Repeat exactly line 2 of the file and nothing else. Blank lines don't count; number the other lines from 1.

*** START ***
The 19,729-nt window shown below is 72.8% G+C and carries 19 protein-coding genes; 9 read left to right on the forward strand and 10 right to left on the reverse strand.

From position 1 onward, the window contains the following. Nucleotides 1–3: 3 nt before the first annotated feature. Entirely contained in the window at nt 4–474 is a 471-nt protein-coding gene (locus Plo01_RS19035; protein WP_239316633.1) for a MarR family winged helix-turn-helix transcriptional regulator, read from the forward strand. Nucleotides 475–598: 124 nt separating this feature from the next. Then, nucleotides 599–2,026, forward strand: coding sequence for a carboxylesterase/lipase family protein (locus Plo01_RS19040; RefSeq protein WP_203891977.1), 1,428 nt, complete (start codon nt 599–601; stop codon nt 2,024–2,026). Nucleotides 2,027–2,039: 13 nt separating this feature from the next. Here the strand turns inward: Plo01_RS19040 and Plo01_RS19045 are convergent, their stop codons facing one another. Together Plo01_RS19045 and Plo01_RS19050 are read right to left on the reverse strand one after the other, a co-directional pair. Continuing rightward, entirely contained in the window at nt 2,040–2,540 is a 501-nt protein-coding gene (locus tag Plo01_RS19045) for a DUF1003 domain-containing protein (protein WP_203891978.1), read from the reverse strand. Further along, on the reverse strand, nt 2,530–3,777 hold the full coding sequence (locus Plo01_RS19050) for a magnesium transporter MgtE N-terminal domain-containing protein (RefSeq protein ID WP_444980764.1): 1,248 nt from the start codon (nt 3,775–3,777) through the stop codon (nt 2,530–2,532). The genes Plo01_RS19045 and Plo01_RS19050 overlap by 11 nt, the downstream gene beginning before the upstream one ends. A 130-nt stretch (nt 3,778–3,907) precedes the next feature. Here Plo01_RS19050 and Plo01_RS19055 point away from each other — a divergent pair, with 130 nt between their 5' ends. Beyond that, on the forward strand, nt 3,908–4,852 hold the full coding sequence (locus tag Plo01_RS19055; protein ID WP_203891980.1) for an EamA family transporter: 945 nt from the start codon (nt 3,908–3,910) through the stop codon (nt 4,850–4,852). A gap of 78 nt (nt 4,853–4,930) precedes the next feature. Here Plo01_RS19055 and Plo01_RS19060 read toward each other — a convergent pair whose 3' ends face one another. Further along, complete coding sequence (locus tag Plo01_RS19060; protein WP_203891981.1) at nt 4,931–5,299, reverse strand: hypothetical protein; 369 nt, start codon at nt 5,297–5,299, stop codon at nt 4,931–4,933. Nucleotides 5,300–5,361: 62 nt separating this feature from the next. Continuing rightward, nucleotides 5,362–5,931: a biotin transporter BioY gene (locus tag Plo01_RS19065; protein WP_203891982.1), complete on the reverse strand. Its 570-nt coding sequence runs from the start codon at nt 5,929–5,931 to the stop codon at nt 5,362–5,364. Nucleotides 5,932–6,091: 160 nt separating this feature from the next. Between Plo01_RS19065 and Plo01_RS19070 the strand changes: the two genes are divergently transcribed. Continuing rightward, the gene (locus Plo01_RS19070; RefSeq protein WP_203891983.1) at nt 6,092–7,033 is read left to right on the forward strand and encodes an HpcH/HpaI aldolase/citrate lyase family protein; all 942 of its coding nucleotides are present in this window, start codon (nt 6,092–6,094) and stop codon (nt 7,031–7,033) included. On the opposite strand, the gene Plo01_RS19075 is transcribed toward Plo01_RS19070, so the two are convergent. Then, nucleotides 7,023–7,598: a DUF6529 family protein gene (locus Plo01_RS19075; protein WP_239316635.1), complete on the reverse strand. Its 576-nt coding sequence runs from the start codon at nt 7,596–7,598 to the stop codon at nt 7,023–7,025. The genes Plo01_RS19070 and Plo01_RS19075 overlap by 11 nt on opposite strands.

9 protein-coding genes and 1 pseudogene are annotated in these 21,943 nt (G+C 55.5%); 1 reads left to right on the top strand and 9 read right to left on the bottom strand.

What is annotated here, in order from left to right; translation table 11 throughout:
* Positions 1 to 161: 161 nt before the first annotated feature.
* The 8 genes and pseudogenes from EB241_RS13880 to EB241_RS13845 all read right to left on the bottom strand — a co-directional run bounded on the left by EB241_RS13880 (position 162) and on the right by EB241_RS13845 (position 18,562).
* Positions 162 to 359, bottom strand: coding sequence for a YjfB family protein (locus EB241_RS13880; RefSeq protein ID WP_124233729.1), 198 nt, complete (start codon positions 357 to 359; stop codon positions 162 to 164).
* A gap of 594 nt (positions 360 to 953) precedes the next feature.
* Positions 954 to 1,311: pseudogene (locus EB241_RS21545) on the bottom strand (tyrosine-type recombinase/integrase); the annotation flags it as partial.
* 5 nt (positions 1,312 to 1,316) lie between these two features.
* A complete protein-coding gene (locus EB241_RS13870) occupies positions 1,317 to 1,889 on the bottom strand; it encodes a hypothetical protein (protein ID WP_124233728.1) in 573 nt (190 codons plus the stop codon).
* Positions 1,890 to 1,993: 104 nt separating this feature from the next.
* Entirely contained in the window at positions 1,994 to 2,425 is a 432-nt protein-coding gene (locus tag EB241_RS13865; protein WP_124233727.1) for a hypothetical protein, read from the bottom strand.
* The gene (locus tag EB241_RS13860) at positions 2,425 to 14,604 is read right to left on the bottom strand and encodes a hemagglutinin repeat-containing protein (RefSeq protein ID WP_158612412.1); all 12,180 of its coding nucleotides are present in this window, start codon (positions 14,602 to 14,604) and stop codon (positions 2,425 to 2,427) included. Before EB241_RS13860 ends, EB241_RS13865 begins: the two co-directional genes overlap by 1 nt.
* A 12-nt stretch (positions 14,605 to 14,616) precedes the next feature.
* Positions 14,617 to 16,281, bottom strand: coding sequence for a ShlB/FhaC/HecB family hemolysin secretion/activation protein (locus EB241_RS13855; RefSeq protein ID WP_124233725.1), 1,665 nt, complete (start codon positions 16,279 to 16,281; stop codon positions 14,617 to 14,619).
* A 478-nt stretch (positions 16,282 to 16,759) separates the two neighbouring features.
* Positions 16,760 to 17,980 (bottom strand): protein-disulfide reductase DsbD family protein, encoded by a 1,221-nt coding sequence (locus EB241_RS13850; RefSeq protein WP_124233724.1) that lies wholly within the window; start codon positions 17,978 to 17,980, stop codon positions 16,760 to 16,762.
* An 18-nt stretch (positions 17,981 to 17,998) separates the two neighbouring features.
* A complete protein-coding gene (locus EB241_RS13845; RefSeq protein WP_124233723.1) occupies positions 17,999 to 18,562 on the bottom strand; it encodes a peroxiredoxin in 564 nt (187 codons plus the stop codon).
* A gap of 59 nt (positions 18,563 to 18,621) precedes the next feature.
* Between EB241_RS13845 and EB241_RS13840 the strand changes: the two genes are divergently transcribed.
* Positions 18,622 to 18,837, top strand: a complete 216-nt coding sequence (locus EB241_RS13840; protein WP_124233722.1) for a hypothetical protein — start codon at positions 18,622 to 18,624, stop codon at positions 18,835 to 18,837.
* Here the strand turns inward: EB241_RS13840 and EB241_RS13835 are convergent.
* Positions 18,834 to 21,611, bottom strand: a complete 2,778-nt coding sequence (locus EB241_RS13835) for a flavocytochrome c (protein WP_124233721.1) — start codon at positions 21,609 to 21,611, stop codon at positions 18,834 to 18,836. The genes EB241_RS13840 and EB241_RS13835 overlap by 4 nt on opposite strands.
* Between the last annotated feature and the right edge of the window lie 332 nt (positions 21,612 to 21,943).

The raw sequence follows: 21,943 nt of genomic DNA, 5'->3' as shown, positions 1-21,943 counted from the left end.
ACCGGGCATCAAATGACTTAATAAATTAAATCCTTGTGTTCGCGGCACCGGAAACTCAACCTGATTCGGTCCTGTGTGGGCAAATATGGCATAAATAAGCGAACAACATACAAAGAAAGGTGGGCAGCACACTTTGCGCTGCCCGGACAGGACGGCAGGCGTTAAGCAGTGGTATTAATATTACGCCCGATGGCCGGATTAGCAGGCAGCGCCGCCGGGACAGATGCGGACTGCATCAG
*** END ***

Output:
From position 1 onward, the window contains the following. Nucleotides 1–3: 3 nt before the first annotated feature. Entirely contained in the window at nt 4–474 is a 471-nt protein-coding gene (locus Plo01_RS19035; protein WP_239316633.1) for a MarR family winged helix-turn-helix transcriptional regulator, read from the forward strand. Nucleotides 475–598: 124 nt separating this feature from the next. Then, nucleotides 599–2,026, forward strand: coding sequence for a carboxylesterase/lipase family protein (locus Plo01_RS19040; RefSeq protein WP_203891977.1), 1,428 nt, complete (start codon nt 599–601; stop codon nt 2,024–2,026). Nucleotides 2,027–2,039: 13 nt separating this feature from the next. Here the strand turns inward: Plo01_RS19040 and Plo01_RS19045 are convergent, their stop codons facing one another. Together Plo01_RS19045 and Plo01_RS19050 are read right to left on the reverse strand one after the other, a co-directional pair. Continuing rightward, entirely contained in the window at nt 2,040–2,540 is a 501-nt protein-coding gene (locus tag Plo01_RS19045) for a DUF1003 domain-containing protein (protein WP_203891978.1), read from the reverse strand. Further along, on the reverse strand, nt 2,530–3,777 hold the full coding sequence (locus Plo01_RS19050) for a magnesium transporter MgtE N-terminal domain-containing protein (RefSeq protein ID WP_444980764.1): 1,248 nt from the start codon (nt 3,775–3,777) through the stop codon (nt 2,530–2,532). The genes Plo01_RS19045 and Plo01_RS19050 overlap by 11 nt, the downstream gene beginning before the upstream one ends. A 130-nt stretch (nt 3,778–3,907) precedes the next feature. Here Plo01_RS19050 and Plo01_RS19055 point away from each other — a divergent pair, with 130 nt between their 5' ends. Beyond that, on the forward strand, nt 3,908–4,852 hold the full coding sequence (locus tag Plo01_RS19055; protein ID WP_203891980.1) for an EamA family transporter: 945 nt from the start codon (nt 3,908–3,910) through the stop codon (nt 4,850–4,852). A gap of 78 nt (nt 4,853–4,930) precedes the next feature. Here Plo01_RS19055 and Plo01_RS19060 read toward each other — a convergent pair whose 3' ends face one another. Further along, complete coding sequence (locus tag Plo01_RS19060; protein WP_203891981.1) at nt 4,931–5,299, reverse strand: hypothetical protein; 369 nt, start codon at nt 5,297–5,299, stop codon at nt 4,931–4,933. Nucleotides 5,300–5,361: 62 nt separating this feature from the next. Continuing rightward, nucleotides 5,362–5,931: a biotin transporter BioY gene (locus tag Plo01_RS19065; protein WP_203891982.1), complete on the reverse strand. Its 570-nt coding sequence runs from the start codon at nt 5,929–5,931 to the stop codon at nt 5,362–5,364. Nucleotides 5,932–6,091: 160 nt separating this feature from the next. Between Plo01_RS19065 and Plo01_RS19070 the strand changes: the two genes are divergently transcribed. Continuing rightward, the gene (locus Plo01_RS19070; RefSeq protein WP_203891983.1) at nt 6,092–7,033 is read left to right on the forward strand and encodes an HpcH/HpaI aldolase/citrate lyase family protein; all 942 of its coding nucleotides are present in this window, start codon (nt 6,092–6,094) and stop codon (nt 7,031–7,033) included. On the opposite strand, the gene Plo01_RS19075 is transcribed toward Plo01_RS19070, so the two are convergent. Then, nucleotides 7,023–7,598: a DUF6529 family protein gene (locus Plo01_RS19075; protein WP_239316635.1), complete on the reverse strand. Its 576-nt coding sequence runs from the start codon at nt 7,596–7,598 to the stop codon at nt 7,023–7,025. The genes Plo01_RS19070 and Plo01_RS19075 overlap by 11 nt on opposite strands.